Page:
This dark and surreal comedy-drama is an exploration of fame, ego and self-obsession. It makes you wonder if director Alejando G. Iñárritu’s experience as a director and working closely with actors has inspired this material.
The central character Riggan Thomson (Michael Keaton) is an actor, well known for his role as Birdman in a movie franchise from the 90’s. In an attempt to become a respected actor and not just some superhero celebrity, he tries to make a comeback by directing and starring in a Broadway play, adapted from a Raymond Carver story. But Riggan can’t leave the Birdman behind; the superhero remains as a taunting alter ego, talking to Riggan, criticising hims: “how did we end up here? This place is horrible. Smells like balls. We don’t belong here”.
We follow Riggan in the run up to the opening night of his play and nothing seems to run smoothly. After one of leading actors is knocked out by a theatre lamp, the talented actor Mike (Edward Norton) is hired to go in his place. But Mike with his larger than life ego immediately creates drama off the stage as well as on it. Riggan’s daughter Sam, played by Emma Stone, having recently come out of rehab, adds to the backstage frenzy.
Emmanuel Lubezki Morgenstern’s cinematography is brilliant. The film is visually impressive whether capturing the claustrophobic backstage corridors, dirty dressing rooms, the lit up city streets at night or the colourful and surreal looking Broadway stage. The film is visually and musically seamless and looks as though it was filmed in one continuous shot (although of course, this is done with clever camera tricks).
The continuity extends to the representation of the real and the imagined. In one scene, we see a busker in the New York streets playing the drums that constitute the film score. In another scene, Riggan passes the busker playing the drums in a corridor backstage of the theatre. The action weaves seamlessly between reality and Riggan’s delusional fantasy world; the occasional ambiguous moment leaving the audience to guess what is real. The result is nicely disorientating, leaving us almost as confused as the sleep-deprived, delusional Riggan. It is also worth noting Antonio Sanchez, the composer behind this pounding drum score which serves to intensify the tense drama and the sense of Riggan’s growing anxiety.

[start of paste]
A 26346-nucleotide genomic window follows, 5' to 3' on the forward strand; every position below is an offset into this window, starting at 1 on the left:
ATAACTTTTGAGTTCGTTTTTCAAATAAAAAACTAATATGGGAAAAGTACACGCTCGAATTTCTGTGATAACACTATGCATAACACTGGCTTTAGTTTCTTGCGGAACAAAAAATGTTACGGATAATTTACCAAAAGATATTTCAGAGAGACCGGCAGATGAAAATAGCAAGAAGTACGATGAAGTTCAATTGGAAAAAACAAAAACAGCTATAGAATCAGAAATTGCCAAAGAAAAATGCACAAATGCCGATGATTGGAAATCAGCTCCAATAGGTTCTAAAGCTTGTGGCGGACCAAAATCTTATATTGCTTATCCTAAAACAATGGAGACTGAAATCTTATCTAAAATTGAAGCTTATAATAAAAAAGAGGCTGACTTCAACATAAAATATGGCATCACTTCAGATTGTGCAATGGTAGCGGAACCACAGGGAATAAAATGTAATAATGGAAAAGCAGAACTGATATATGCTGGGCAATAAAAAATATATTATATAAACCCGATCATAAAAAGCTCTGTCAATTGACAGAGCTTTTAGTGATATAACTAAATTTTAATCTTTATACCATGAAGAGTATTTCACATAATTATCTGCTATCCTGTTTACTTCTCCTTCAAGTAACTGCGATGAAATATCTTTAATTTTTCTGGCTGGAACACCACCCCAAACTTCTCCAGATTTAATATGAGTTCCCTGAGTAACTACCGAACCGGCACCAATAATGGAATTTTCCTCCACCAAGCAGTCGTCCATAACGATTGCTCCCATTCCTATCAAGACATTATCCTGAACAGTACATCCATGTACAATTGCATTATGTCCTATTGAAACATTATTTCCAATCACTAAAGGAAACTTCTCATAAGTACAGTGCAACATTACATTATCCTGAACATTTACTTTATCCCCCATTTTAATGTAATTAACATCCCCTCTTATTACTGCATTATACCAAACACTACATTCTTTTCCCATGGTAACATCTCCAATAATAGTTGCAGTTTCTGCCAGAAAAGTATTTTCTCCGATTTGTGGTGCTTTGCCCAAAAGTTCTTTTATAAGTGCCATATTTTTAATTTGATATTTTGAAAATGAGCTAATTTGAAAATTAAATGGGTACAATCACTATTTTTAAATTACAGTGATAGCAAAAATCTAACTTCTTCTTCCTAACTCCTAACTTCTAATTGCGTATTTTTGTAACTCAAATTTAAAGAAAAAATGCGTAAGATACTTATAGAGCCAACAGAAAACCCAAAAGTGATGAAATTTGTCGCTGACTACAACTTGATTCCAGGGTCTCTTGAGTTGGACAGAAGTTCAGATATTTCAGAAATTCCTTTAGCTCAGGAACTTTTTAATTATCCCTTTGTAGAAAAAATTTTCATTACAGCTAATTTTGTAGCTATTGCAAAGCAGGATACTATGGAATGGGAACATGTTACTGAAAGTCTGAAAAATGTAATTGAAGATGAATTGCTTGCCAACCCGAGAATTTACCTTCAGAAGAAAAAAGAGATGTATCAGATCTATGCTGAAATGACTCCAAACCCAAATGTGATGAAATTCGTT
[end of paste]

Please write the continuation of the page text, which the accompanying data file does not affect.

Whilst Birdman is entertaining, it is not without problems. Namely, it lacks some needed humanity as most of the characters are exaggerated and difficult to empathise with. Riggan’s dwindling sanity coincides with his obsession with success, making him somewhat pitiful; when something goes wrong, he retreats to his dressing room and uses telekinetic power to throw objects around in an angry rage. Norton’s Mike Shiner is a caricature of a self-absorbed actor and Sam is practically defined by her own resentment of her father.
This aside, there is still plenty to enjoy in Birdman including the fine performances from the cast, particularly Michael Keaton who displays a range of emotions as well as varying degrees of madness. Edward Norton is perfect as the actor who cares about his stage and performances more than his real life relationships. The script is also very funny, full of black humour and sharp lines like, “popularity is the slutty little cousin of prestige”.
Overall, this is an entertaining and stylish film that explores its themes with wit and confidence. Despite its problems, Birdman is worth seeing if you haven’t already.